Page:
Revera, Datacom in $70 million data centre spend-up

After winning all-of-government cloud computing contracts, each company plans to build a major new data centre - one in Hamiliton, one in Wellington.

Both companies who won government infrastructure-as-a-service supplier contracts will build multi million dollar data centres.

Revera has started work on a $40 million structure in Wellington and Datacom, majority owned by NBR RIch Lister John Holdsworth, will begin work on a $30 million centre in Hamilton early next year.

The companies were awarded 10 year infrastructure-as-a-service (IaaS) supplier contracts by the Department of Internal Affairs. The department said IaaS allowed agencies to buy infrastructure on demand, reducing the need to buy their own hardware.

"Government Infrastructure as a Service is the first step towards government cloud computing, in which an increasing range of services can be provided using this ‘on demand’ model."

Revera said work had begun on a 4000 sqm site in Upper Hutt's Alexander Industrial Park.  Named 'ART' (Alexander Road, Trentham), Revera said the facility was Tier-3 built to the TIA 942 global standard and was scheduled for completion in April 2012.

The site was chosen from a short-list of hazard-safe locations and after geo-testing, Revera said.  The new facility meant Revera would operate five data centres, with its Tawa site near to capacity.

Revera general manager business development Robin Cockayne said it became clear that uptake of services would require additional capacity so a site was secured in 2010.

He said all number of connectivity providers would be involved with the new centre and Revera was in talks with Vector, TelstraClear, Vivid and FX Networks.

The five Revera data centres served as a network using Cisco Multi-Protocol Label Switching, or data packet forwarding technology, Revera said.  This technology underpinned Silver-Lining DR, a disaster recovery service, which had a Recovery Point Objective of five minutes, Mr Cockayne said.  This meant in the event of a disaster, clients would only ever lost the last five minutes of data entered into the network, he said.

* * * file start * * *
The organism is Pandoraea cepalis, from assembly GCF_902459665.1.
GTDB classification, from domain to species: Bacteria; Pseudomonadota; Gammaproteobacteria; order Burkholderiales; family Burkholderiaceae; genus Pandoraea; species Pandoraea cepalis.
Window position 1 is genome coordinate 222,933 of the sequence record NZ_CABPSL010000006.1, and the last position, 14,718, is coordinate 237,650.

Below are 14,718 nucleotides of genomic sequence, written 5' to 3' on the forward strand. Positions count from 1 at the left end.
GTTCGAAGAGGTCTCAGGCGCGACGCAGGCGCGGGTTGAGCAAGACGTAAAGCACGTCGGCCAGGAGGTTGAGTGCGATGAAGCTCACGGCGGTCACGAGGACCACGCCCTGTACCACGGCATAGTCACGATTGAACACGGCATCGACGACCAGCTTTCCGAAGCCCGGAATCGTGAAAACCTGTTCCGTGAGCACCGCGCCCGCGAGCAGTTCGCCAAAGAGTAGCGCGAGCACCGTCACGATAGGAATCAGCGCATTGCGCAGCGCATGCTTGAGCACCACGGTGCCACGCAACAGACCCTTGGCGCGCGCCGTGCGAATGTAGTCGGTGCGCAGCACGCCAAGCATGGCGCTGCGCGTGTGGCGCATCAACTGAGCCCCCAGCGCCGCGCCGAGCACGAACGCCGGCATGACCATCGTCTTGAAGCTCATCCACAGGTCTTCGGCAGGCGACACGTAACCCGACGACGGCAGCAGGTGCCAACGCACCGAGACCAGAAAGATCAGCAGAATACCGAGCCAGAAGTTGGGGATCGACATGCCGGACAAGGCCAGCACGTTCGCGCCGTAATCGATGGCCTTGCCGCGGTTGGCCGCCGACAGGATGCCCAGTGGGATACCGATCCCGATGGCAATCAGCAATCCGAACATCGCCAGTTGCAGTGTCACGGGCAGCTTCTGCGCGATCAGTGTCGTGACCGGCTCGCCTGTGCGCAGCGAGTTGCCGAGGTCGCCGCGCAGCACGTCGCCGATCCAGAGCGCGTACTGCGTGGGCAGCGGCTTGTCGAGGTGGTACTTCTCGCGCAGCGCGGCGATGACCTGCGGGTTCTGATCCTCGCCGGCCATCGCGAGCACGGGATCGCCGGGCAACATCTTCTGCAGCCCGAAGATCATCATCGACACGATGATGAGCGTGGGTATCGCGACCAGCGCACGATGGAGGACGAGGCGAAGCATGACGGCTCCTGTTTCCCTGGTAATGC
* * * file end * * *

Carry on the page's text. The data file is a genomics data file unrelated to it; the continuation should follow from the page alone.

He said a data centre network provided more options in the event of a disaster.

"If one data centre is disabled or inaccessible then capacity isn't substantially diminished. Combined with MPLS networking we're able to manage remote data centres as a single entity, providing instant options."

And the second government IaaS supplier, Datacom, said it was beginning work on a $30 million site in Hamilton. 

Chief operating officer Steve Matheson said the new centre would be available to commercial customers other than the government and would be connected to all the major telcos. "We wouldn't want to rely on one, because we're looking for a competitive situation, so we consider ourselves telco neutral."

He said Hamilton was chosen due to the earthquake risk in Wellington and as a more acceptable option to non-Wellington customers, as Datacom's Orbit data centre was located in Albany.  He said Hamilton was also chosen since telecommunications had become distant-independent and therefore it did not cost any more to access telecommunications at a distance.

Opened in 2009, Mr Matheson said Datacom had invested at least $40 million in the Orbit centre so far, which would provide fail over for the new Hamilton centre, and vice versa.

Mr Matheson said Datacom was currently expanding the Orbit centre in anticipation of the load from the government contract, but would not comment on the budget for this expansion.

Fletcher Building had been contracted for construction, he said, and the centre would be available in early 2013.

Department of Internal Affairs acting chief executive Peter Mersi said the procurement syndicate would save an estimated $50 to $250 million over 10 years.

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